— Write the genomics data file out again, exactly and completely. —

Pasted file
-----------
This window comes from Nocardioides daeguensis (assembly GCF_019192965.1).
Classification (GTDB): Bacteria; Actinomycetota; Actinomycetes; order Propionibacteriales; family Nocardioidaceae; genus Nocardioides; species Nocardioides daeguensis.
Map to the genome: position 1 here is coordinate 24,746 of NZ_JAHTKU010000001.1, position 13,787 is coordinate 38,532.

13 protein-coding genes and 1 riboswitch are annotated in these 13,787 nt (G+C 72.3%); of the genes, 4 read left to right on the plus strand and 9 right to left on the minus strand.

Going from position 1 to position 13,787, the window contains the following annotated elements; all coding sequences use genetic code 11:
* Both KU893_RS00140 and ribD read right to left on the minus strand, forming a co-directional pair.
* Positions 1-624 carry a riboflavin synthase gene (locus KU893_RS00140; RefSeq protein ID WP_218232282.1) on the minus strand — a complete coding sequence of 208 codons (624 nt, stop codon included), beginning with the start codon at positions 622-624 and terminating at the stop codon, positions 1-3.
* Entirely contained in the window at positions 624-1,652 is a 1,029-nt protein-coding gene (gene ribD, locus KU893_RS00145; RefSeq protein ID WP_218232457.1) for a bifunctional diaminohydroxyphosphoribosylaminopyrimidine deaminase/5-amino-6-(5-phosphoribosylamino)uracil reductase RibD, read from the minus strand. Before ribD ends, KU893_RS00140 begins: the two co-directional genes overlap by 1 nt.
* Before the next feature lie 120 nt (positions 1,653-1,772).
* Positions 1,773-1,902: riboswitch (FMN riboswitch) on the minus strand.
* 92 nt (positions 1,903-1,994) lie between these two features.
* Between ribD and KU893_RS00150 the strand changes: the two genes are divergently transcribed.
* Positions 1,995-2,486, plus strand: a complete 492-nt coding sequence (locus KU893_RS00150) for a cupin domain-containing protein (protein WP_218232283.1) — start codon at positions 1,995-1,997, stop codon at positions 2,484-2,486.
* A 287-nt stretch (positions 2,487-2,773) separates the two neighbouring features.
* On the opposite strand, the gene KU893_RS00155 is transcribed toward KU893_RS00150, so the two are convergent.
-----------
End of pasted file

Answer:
This window comes from Nocardioides daeguensis (assembly GCF_019192965.1).
Classification (GTDB): Bacteria; Actinomycetota; Actinomycetes; order Propionibacteriales; family Nocardioidaceae; genus Nocardioides; species Nocardioides daeguensis.
Map to the genome: position 1 here is coordinate 24,746 of NZ_JAHTKU010000001.1, position 13,787 is coordinate 38,532.

13 protein-coding genes and 1 riboswitch are annotated in these 13,787 nt (G+C 72.3%); of the genes, 4 read left to right on the plus strand and 9 right to left on the minus strand.

Going from position 1 to position 13,787, the window contains the following annotated elements; all coding sequences use genetic code 11:
* Both KU893_RS00140 and ribD read right to left on the minus strand, forming a co-directional pair.
* Positions 1-624 carry a riboflavin synthase gene (locus KU893_RS00140; RefSeq protein ID WP_218232282.1) on the minus strand — a complete coding sequence of 208 codons (624 nt, stop codon included), beginning with the start codon at positions 622-624 and terminating at the stop codon, positions 1-3.
* Entirely contained in the window at positions 624-1,652 is a 1,029-nt protein-coding gene (gene ribD, locus KU893_RS00145; RefSeq protein ID WP_218232457.1) for a bifunctional diaminohydroxyphosphoribosylaminopyrimidine deaminase/5-amino-6-(5-phosphoribosylamino)uracil reductase RibD, read from the minus strand. Before ribD ends, KU893_RS00140 begins: the two co-directional genes overlap by 1 nt.
* Before the next feature lie 120 nt (positions 1,653-1,772).
* Positions 1,773-1,902: riboswitch (FMN riboswitch) on the minus strand.
* 92 nt (positions 1,903-1,994) lie between these two features.
* Between ribD and KU893_RS00150 the strand changes: the two genes are divergently transcribed.
* Positions 1,995-2,486, plus strand: a complete 492-nt coding sequence (locus KU893_RS00150) for a cupin domain-containing protein (protein WP_218232283.1) — start codon at positions 1,995-1,997, stop codon at positions 2,484-2,486.
* A 287-nt stretch (positions 2,487-2,773) separates the two neighbouring features.
* On the opposite strand, the gene KU893_RS00155 is transcribed toward KU893_RS00150, so the two are convergent.